#5
  6. Mattbastard

    Mattbastard Lazy ass

    Joined:
    Mar 30, 2005
    Oddometer:
    2,233
    Location:
    Sheboygan
    If you're planning on keeping the bike, do it.
    #6
  7. blk-betty

    blk-betty bam-a-lam

    Joined:
    Aug 7, 2009
    Oddometer:
    2,494
    Location:
    Charleston, SC
    I admit I don't know much about the metric cruisers. That single carb setup looks like the HDs I'm more familiar with and makes me wonder V-star didn't put a single on in the first place.

    Regardless a 3hp/tq increase likely would be felt seat of the pants.

    Once properly jetted how often do you to make changes and what is the valve adjustment interval....how many times/year do need to adjust them.

    Of course I'm biased but gotta love the simplicity of the HD cruisers....no valve adjustments ever and can pull the bowl and top off carb to change jets or needle valve without even removing the carb from the bike.


    If it was mine, I'd leave it as it because sooner rather than later I'd sell it and a mod like that will likely reduce resale value unless you reinstall stock carbs and can't do if you sell the take off parts.

    Also looks like the carb hangs off the side pretty far, how much farther does it stick
    out once you install the air filter, will it affect right legroom/clearance.
    #7
  8. ParrotheadJeff

    ParrotheadJeff Class A CDL

    Joined:
    Mar 20, 2011
    Oddometer:
    1,247
    Location:
    Price, UT
    JerryH - Yeah, I can agree with the need for simplicity. My V-Star not only has a pair of carburetors, but it also has four electric carb heaters that use too much electricity when the outside air temp is below 50 degrees :bluduh The easy riding does help to make up for that though!

    natez1 - It does have easy handling and many other good qualities :thumb That said, everything I've seen says you have to remove the carbs. Click here for a pretty good walk through on the procedure. I'd like to have the time to spend a half a day or more working on a vehicle, but I just don't with my job and daughter. I barely have time to ride as it is.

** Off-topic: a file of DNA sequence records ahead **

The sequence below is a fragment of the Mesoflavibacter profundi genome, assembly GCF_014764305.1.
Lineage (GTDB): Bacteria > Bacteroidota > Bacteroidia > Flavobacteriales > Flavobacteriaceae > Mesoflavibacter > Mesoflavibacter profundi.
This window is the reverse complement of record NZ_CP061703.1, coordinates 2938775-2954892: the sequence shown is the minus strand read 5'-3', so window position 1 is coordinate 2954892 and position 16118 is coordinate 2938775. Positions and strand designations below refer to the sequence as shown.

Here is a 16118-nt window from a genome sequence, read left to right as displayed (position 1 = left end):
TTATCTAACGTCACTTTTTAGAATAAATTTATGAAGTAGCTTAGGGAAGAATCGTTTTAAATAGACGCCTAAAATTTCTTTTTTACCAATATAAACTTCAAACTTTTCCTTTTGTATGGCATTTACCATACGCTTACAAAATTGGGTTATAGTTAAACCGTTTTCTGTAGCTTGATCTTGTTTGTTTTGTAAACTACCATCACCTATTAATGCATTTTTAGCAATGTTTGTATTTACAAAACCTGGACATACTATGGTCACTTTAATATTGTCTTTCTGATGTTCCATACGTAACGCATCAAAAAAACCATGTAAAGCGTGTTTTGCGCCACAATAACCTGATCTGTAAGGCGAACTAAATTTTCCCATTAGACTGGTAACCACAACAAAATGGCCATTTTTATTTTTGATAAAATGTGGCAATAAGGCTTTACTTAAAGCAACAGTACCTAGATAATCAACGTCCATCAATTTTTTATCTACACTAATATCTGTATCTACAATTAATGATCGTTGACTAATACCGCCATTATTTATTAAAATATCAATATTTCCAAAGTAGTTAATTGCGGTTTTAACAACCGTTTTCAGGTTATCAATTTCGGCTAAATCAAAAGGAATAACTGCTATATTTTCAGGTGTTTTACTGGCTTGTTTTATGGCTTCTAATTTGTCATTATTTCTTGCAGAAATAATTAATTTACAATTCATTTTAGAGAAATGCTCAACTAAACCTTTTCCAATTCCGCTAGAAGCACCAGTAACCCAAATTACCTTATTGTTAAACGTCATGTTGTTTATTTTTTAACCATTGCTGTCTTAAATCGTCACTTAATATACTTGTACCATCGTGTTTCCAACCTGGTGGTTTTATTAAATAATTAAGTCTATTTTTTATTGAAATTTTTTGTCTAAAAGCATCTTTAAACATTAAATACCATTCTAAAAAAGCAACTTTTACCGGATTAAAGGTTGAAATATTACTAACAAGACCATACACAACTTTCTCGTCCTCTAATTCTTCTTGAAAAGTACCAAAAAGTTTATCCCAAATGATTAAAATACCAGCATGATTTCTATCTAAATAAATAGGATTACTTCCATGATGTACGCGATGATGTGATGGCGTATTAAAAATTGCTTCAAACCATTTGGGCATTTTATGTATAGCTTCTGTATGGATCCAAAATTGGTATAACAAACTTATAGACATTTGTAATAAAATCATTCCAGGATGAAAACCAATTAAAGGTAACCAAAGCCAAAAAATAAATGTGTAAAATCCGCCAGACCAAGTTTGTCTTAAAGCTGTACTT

Thanks for that straight forward answer :D

    You know, those are good questions! I don't know how often I'd rejet, but I'm quite a tinkerer at times. I might want to try swapping out the exhaust for example. The recommended valve check interval is 4,000 miles. I let it go 9,000 because of the cost and it was OK, but I'd rather check when I should.in case you missed it, here's a link to the procedure for a valve check & adjustment: is here.

    That's also a good question about the distance the carb sticks out. I'll have to think about that...

    Thanks again, everyone - I really do appreciate it! One other question to include - Can anyone think of any benefits to going single carb aside from simplicity? Can anyone explain the advantage of staying dual carb?

    Have a great night, everyone!!!
    #8
  9. ZZ-R Rider

    ZZ-R Rider Captain Fantastic

    Joined:
    Jun 2, 2011
    Oddometer:
    770
    Location:
    Far East of the Western World
    My 2006 Honda VT750DC Shadow Spirit has the stock dual carb set-up ... in 2007 Honda offered both the VT750DC AND the new VT750C2 Spirit ... the C2 came with a single carb, same motor, different frame and slightly different styling to the previous version of the 750 Spirit ... in 2010, the C2 Spirit went EFI ...